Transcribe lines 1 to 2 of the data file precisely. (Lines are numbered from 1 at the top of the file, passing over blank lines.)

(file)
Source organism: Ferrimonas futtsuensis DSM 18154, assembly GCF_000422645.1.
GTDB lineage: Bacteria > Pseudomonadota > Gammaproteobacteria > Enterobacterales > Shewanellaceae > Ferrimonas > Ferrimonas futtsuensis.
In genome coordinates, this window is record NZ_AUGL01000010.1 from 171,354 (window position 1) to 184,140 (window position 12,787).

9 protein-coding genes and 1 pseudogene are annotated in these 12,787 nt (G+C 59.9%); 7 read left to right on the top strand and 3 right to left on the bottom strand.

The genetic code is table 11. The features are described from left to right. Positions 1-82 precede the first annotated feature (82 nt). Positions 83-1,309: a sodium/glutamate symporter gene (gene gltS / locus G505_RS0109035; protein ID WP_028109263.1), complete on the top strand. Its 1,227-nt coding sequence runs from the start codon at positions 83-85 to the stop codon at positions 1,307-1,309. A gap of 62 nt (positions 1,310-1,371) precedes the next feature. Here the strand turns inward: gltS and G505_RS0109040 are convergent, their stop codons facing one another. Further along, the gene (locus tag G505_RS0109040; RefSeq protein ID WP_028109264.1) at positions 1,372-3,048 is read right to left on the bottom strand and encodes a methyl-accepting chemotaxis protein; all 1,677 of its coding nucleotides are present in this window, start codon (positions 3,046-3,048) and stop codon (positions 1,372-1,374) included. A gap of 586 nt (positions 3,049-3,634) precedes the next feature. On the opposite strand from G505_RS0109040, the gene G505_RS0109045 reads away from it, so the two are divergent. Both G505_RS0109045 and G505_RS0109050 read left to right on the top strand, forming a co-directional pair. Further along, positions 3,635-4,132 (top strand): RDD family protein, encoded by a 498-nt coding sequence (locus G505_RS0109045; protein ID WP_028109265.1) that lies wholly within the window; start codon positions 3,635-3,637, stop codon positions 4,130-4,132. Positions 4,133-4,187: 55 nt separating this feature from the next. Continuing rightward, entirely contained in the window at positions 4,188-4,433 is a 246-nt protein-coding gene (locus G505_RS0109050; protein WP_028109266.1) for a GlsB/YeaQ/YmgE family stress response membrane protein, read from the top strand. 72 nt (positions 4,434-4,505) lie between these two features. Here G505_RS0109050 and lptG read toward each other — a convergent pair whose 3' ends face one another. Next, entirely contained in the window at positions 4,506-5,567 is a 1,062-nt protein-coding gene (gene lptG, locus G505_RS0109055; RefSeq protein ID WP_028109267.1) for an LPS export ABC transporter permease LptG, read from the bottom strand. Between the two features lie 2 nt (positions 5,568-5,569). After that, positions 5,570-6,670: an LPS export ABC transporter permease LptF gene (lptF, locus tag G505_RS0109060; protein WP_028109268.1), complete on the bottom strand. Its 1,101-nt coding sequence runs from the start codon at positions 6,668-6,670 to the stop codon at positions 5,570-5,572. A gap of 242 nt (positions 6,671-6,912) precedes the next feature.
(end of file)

Source organism: Ferrimonas futtsuensis DSM 18154, assembly GCF_000422645.1.
GTDB lineage: Bacteria > Pseudomonadota > Gammaproteobacteria > Enterobacterales > Shewanellaceae > Ferrimonas > Ferrimonas futtsuensis.